• A total or partial lack of the colored area of the eye (aniridia)
  • An oversized arm or leg (hemihyphertrophy)
  • Another health condition. A Wilms tumor sometimes happens in children who have other rare conditions:
  • WAGR syndrome causes problems in the urinary tract.
  • Boys with Denys-Drash syndrome have testicles but also have female traits.
  • Microcephaly is when a baby is born with an unusually small head.
  • Beckwith-Wiedemann syndrome causes internal organs that are larger than usual.

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Types of Wilms Tumors

There are two kinds of Wilms tumors, divided by how the cells look under a microscope.

  • Favorable histology. More than 9 out of 10 Wilms tumors fall into this group. It means there isn’t a lot of difference among the cancer cells. Children with this type have a good chance of being cured.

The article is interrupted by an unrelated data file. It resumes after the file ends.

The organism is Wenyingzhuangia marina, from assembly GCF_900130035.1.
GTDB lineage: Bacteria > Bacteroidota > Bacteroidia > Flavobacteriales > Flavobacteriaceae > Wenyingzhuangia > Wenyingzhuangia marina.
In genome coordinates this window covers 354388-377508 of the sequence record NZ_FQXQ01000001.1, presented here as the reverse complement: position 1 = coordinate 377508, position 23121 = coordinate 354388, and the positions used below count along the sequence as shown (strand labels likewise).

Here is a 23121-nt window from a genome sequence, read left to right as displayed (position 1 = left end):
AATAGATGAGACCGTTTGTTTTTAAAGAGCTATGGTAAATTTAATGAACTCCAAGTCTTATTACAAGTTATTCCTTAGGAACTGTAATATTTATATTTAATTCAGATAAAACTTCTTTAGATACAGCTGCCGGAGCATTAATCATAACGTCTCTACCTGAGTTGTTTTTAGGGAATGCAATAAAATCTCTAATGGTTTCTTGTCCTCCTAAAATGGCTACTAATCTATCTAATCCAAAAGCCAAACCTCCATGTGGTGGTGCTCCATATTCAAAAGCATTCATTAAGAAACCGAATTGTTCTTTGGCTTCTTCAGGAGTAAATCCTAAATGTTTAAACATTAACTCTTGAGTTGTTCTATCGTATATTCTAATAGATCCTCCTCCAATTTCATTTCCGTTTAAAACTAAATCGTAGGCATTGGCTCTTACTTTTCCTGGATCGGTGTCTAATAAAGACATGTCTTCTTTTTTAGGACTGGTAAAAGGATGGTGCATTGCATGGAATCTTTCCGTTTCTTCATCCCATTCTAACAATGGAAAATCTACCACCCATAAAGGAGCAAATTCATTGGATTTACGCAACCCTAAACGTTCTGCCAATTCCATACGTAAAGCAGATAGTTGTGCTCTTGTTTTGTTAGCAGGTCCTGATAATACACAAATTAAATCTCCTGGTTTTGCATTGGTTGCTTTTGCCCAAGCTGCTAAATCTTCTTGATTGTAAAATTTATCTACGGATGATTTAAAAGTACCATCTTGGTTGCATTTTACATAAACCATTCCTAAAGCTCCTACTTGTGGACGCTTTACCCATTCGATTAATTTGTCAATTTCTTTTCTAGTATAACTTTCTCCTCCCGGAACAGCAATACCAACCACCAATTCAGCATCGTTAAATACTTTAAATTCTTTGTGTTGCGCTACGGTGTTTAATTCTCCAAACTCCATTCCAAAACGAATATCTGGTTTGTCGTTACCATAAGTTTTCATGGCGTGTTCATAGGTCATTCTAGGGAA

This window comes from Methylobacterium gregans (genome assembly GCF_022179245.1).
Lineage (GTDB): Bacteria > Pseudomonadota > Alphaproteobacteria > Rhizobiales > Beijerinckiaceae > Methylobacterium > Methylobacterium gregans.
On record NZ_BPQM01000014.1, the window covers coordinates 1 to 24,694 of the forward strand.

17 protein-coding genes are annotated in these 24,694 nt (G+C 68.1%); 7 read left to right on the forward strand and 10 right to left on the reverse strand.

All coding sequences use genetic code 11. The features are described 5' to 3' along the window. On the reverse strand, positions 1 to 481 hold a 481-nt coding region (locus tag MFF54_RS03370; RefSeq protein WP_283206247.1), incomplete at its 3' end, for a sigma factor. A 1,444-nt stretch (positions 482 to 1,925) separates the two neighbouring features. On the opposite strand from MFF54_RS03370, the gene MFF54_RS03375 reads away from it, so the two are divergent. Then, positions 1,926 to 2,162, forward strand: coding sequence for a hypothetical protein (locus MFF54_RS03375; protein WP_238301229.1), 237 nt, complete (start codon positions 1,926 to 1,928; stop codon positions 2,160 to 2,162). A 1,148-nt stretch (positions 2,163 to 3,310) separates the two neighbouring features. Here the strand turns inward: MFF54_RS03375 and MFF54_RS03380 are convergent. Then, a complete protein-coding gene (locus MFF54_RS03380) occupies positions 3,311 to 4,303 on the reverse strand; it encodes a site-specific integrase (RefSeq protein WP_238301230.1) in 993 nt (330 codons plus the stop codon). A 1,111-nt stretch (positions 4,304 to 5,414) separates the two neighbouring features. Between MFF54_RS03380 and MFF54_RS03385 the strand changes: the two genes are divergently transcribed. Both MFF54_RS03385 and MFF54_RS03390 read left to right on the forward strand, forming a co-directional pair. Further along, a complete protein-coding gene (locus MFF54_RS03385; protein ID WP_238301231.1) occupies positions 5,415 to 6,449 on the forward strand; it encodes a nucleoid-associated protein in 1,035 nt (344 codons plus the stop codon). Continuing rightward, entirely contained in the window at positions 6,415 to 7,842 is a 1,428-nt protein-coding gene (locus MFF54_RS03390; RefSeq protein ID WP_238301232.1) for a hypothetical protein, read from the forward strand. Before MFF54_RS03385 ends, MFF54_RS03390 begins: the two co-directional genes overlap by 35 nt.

• Unfavorable or anaplastic histology. This type has a variety of deformed cancer cells. It can be much harder to cure.

Wilms Tumor Diagnosis

Your child’s medical appointment will probably include:

  • A physical exam and medical history. Your doctor will ask about the symptoms and whether cancer or urinary tract problems run in your family.
  • A blood test to check how well your child's kidneys and liver are working, their red and white blood cells, and their blood clotting.
  • A urine test to look for blood
  • Imaging tests like an ultrasound, MRI, or CT scan of your child’s belly

If the doctor finds a tumor in your child’s kidney, they may:

  • Take a small sample to look at under a microscope (biopsy)
  • Order more imaging tests to find out whether the disease has spread
  • Do a bone scan to look for diseased bone